Rajon Rondo‘s priorities have certainly shifted over the years. Long before he aspired to be the greatest point guard in Celtics history, Rondo longed to follow in Brett Favre‘s footsteps.
Rondo, who has been in Hong Kong while serving as the official ambassador for the Red Bull King of the Rock finals, recently sat down with the South China Morning Post to discuss his past, present and future, and he revealed that he had NFL aspirations before he turned his focus to basketball.
“I didn’t watch a lot of NBA games growing up,” Rondo reportedly said. “I watched the Green Bay Packers. I always had dreams of being an NFL player. I was a high school quarterback and I really think that has helped me become a leader on the basketball court. They are pretty much the same position.
“The quarterback is the guy who calls all the plays and gets all the attention and the same with the point guard in basketball. You have to hit the open man.”
Rondo said he also played baseball growing up, but ultimately opted for basketball after his freshman year of high school, when he realized he had a chance to reach the NBA.
“I was starting to dominate and I don’t want it to sound like I’ve got a big head but the competition around me was easy,” Rondo said. “At Oak Hill Academy, Josh Smith went straight to the NBA out of high school so I knew then that if I worked on my game I could make the NBA myself.”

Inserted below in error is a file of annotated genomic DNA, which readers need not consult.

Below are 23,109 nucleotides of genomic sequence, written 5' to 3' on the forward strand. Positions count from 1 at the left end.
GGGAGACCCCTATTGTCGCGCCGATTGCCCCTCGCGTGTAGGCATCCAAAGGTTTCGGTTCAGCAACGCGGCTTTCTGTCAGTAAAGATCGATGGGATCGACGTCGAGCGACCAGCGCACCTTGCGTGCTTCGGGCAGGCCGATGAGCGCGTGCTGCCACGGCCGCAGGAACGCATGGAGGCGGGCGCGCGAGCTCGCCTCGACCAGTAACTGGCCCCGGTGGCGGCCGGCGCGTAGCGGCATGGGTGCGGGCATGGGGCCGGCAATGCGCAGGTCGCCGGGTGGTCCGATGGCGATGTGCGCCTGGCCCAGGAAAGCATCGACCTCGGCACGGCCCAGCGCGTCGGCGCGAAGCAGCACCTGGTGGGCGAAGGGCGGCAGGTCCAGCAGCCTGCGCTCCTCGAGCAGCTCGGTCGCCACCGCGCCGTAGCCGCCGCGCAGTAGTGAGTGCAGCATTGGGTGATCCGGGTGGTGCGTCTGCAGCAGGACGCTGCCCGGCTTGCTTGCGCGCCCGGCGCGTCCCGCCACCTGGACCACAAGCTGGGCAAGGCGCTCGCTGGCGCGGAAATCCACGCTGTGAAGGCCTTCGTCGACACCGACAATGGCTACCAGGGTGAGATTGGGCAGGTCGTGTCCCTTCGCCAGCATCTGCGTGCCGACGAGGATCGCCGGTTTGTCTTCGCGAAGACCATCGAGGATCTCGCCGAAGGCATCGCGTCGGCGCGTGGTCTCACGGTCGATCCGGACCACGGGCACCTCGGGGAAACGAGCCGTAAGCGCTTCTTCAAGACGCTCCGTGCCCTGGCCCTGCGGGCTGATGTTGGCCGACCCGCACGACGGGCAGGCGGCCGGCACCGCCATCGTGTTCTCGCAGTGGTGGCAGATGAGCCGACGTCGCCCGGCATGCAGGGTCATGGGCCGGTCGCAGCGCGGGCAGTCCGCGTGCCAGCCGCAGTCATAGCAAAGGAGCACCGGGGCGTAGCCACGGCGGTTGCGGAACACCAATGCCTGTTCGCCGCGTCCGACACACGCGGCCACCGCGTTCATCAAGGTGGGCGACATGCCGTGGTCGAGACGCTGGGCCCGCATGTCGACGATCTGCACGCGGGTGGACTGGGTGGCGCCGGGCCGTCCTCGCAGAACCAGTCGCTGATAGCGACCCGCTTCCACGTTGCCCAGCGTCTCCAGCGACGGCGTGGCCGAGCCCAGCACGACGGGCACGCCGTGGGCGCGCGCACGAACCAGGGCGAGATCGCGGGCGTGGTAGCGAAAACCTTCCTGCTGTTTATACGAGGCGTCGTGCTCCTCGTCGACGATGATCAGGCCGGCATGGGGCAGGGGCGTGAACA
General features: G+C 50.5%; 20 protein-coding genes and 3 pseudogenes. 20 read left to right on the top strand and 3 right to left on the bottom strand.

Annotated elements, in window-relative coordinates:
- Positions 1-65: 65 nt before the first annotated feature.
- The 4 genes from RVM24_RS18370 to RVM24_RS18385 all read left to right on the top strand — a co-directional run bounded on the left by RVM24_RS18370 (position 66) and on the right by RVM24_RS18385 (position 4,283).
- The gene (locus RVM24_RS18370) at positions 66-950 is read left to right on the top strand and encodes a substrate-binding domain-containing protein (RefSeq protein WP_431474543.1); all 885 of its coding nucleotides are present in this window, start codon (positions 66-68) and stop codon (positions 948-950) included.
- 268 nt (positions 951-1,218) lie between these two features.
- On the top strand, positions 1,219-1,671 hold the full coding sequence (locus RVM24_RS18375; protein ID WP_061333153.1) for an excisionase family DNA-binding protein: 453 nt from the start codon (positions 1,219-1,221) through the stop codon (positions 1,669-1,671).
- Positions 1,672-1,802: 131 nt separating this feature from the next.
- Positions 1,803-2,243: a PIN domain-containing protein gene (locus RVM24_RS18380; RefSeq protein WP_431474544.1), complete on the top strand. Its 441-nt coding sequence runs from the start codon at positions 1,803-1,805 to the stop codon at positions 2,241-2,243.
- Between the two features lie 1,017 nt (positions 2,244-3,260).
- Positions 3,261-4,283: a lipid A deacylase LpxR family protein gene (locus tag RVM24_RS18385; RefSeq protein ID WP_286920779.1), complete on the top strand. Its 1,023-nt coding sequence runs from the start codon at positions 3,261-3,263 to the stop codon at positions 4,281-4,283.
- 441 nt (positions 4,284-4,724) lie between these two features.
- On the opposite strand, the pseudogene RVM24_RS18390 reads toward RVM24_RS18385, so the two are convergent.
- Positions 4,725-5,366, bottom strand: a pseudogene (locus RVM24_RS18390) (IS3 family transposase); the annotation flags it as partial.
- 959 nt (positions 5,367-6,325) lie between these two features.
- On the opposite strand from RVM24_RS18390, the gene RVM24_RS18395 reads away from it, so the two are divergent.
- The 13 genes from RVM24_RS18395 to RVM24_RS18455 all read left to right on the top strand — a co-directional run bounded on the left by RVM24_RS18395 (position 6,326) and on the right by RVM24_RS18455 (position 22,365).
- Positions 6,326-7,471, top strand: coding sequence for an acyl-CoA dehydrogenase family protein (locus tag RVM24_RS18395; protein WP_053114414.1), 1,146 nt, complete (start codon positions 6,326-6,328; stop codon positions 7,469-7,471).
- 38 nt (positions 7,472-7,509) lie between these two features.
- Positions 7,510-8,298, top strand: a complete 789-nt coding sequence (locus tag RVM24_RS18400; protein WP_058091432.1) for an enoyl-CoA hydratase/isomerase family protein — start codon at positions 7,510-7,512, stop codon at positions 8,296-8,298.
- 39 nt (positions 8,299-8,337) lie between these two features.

Rondo not only made the NBA, but he’s taken it by storm, continuing to develop each year as the Celtics’ floor general. The 26-year-old already has a championship ring and has been selected to three All-Star Games, but he’s still thinking big.
Given Rondo’s success, Celtics fans are probably pretty happy his passes are landing in the hands of Paul Pierce and Kevin Garnett, rather than Greg Jennings and Jordy Nelson. Then again, Packers fans are probably OK with how everything turned out as well.
Photo of the Day
Quick, first person to balance a ball on his pen gets a statue in his honor.
Quote of the Day
I snuck into the players’ lounge without a credential. I saw Pete [Sampras]. He was playing video games. I’m pretty sure I beat him at like Mortal Kombat or something. That was fun.
–Andy Roddick, recalling the 1990 U.S. Open, which he attended as a 9-year-old
Tweet of the Day
Hang in there, Betsy.
— Betsy G (@baglen) September 4, 2012
Video of the Day
That’s how you finish a game of pong.